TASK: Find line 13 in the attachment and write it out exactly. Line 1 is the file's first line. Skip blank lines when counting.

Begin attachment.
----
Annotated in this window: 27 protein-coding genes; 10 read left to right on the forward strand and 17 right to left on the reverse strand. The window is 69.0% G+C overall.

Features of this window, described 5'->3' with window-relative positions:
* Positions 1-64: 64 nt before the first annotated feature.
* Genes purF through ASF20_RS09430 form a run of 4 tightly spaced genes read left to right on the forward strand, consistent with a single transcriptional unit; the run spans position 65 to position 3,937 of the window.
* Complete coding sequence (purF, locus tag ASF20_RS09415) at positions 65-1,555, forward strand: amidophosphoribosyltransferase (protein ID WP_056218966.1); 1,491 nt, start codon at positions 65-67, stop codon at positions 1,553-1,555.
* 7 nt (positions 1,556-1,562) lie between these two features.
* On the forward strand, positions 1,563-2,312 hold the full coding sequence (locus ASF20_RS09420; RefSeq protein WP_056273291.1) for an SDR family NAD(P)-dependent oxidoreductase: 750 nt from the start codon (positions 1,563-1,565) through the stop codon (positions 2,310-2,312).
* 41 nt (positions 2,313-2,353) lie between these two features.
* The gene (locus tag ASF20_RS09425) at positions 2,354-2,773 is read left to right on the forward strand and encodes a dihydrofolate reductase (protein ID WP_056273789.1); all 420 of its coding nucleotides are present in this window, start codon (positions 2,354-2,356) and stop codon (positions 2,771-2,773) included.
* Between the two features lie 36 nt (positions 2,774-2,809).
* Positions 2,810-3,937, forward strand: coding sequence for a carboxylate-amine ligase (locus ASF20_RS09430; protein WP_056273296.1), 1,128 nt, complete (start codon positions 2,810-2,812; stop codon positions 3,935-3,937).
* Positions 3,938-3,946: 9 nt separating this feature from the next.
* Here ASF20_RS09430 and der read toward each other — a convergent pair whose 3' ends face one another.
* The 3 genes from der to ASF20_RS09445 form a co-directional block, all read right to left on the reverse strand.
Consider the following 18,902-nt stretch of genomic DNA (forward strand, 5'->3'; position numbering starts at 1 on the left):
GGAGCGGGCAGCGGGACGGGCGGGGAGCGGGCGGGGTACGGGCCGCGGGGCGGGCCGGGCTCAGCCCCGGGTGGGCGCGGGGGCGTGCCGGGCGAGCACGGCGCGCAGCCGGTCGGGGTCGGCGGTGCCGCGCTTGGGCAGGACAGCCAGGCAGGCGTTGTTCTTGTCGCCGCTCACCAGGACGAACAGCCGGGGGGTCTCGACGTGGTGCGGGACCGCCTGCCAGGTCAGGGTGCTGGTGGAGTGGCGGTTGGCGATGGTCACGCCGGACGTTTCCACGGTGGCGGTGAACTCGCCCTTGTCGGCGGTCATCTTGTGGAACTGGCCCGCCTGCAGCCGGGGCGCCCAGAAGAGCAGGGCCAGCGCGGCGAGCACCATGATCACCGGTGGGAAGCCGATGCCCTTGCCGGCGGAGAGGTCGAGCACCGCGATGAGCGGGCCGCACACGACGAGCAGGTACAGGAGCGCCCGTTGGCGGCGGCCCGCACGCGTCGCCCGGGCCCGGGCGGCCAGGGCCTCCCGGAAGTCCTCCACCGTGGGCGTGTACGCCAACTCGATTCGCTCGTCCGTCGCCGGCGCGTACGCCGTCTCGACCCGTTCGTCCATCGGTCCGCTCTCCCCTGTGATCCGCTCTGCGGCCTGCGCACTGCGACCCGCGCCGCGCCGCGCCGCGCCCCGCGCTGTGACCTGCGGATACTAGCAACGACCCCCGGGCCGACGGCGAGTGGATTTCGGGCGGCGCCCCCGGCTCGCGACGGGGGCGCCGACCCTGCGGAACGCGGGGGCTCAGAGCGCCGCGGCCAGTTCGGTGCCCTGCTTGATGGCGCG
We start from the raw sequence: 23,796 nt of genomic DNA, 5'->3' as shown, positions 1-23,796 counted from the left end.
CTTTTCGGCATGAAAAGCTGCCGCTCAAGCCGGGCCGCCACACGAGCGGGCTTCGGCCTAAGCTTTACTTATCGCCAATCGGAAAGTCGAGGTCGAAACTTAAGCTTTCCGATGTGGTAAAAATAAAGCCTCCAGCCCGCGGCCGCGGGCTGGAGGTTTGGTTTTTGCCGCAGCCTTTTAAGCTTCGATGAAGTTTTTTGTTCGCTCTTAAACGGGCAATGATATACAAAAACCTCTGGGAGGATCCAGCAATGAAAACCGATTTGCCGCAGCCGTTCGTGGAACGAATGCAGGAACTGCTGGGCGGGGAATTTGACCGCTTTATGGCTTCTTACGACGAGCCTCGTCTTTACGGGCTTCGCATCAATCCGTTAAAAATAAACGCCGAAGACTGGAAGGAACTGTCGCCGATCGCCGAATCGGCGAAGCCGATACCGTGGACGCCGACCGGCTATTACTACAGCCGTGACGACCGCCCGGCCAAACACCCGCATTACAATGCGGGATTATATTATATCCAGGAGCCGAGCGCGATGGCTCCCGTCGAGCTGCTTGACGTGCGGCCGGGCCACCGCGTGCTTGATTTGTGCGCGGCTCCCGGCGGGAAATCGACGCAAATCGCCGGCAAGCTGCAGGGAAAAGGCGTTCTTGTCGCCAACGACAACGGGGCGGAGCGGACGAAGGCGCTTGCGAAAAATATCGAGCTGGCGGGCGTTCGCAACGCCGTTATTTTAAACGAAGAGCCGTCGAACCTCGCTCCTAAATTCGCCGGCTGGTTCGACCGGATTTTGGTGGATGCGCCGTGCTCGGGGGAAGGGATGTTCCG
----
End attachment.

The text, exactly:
* Here ASF20_RS09430 and der read toward each other — a convergent pair whose 3' ends face one another.